On May 23, 2019 the House of Representatives overwhelmingly passed the SECURE Act (Setting Every Community Up for Retirement Enhancement). A more appropriate name for the bill would be the Extreme Death-Tax for IRA and Retirement Plan Owners Act, because it gives the IRS carte blanche to confiscate up to one third of your IRA and retirement plans. In other words, it’s a money grab.
The SECURE Act is wrapped with all kinds of goodies that are unfortunately of limited benefit to most established IRA and retirement plan owners. But if you have an IRA or a retirement plan that you were hoping you could leave to your children in a tax efficient manner after you are gone, you need to be concerned about one provision in the fine print that could cost them dearly. Non-spouse beneficiaries of IRAs and retirement plans are required to eventually withdraw the money from its tax-sheltered status, but the current law allows them to minimize the amount of their Required Minimum Distributions by “stretching” them over their own lifetimes. This is called a “Stretch IRA”. Distributions from a Traditional Inherited IRA are taxable, so the longer your beneficiaries can postpone or defer them (and hence the tax), the better off they will be. The bad news is that the government wants their tax money, and they want it sooner than later. The ticking time bomb buried in the SECURE Act is a small provision that changes the rules that currently allow your beneficiaries to take distributions from Traditional IRAs that they have inherited and pay the tax over their lifetimes, virtually cementing “the death of the Stretch IRA.” (The provisions of the SECURE Act also apply to Inherited Roth IRAs, but the distributions from a Roth IRA are not taxable.)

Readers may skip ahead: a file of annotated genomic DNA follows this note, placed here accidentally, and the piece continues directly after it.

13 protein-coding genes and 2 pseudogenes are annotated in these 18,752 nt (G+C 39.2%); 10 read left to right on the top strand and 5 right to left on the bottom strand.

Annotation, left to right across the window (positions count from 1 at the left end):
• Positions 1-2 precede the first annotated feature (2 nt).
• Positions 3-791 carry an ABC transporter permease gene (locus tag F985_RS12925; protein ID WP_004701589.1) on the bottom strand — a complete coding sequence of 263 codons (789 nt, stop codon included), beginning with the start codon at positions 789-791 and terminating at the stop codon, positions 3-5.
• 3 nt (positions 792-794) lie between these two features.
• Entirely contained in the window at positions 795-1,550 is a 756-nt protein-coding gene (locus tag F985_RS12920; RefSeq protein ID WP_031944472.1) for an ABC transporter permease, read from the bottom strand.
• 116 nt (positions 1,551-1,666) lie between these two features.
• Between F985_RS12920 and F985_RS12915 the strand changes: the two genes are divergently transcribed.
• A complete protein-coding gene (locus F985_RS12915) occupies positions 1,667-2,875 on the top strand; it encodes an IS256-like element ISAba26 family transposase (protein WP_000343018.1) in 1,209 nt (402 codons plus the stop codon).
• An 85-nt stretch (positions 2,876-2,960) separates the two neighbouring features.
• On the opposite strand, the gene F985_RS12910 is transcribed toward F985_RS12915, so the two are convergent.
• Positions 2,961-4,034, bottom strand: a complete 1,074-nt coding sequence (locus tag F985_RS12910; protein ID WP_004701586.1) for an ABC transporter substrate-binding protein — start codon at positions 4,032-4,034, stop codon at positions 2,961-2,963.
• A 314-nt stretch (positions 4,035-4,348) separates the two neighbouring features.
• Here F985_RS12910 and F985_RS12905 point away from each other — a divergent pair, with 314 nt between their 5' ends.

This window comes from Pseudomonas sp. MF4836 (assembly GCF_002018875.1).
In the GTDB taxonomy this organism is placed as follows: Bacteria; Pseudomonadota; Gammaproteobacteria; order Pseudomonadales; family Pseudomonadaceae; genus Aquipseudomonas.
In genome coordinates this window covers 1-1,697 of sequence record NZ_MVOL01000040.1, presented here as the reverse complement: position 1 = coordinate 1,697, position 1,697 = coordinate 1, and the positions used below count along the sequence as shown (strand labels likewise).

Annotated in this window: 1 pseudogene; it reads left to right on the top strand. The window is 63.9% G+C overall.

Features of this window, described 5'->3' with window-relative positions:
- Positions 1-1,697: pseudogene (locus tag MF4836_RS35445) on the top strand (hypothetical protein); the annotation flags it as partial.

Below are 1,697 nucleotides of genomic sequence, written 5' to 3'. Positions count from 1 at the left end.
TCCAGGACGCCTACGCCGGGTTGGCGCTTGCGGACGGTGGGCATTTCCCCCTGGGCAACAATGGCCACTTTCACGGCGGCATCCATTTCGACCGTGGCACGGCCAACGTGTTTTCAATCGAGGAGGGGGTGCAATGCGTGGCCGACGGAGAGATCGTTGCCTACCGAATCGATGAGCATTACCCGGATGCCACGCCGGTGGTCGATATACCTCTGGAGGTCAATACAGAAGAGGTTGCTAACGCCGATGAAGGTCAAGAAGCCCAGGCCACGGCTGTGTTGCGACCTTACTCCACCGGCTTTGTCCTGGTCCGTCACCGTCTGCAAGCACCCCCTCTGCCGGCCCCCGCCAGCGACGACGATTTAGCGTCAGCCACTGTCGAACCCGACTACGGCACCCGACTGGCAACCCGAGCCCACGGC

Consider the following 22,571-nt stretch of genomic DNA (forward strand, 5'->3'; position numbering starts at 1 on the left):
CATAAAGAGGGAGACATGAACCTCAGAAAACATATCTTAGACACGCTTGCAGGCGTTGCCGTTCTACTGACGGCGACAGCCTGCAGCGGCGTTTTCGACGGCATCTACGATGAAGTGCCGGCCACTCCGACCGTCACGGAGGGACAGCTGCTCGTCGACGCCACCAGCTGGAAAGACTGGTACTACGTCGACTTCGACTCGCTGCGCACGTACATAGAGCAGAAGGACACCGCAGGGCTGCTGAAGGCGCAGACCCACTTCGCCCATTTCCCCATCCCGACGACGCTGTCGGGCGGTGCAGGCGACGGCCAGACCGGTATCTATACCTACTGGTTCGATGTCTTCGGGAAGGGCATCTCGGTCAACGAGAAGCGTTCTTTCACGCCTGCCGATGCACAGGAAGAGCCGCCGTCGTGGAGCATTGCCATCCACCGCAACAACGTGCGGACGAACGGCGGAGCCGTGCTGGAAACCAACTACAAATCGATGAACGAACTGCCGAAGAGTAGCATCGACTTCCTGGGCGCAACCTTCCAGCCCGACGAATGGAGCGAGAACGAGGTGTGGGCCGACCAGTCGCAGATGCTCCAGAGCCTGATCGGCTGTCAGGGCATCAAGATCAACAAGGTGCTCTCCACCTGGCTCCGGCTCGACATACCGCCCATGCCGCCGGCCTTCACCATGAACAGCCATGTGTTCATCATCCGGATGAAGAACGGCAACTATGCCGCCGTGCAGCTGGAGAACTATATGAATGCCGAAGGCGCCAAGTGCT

If there is any good news about the SECURE Act, it’s that it does not require your beneficiary to liquidate and pay tax on your entire Traditional IRA immediately after your death. For many people, that would be a costly nightmare because they would likely be bumped into a much higher tax bracket. Under the provisions of the SECURE Act, if you leave a Traditional IRA or retirement plan to a beneficiary other than your spouse, they can defer withdrawals (and taxes) for up to 10 years. (There are some exceptions for minors and children with disabilities etc.) If you leave a Roth IRA to your child, they will still have to withdraw the entire account within 10 years of your death, but again, those distributions will not be taxable. But any way you look at it, the provisions of the SECURE Act are a huge change from the old rules that allow a non-spouse heir to “stretch” the Required Minimum Distributions from a Traditional Inherited IRA over their lifetime and defer the income tax due.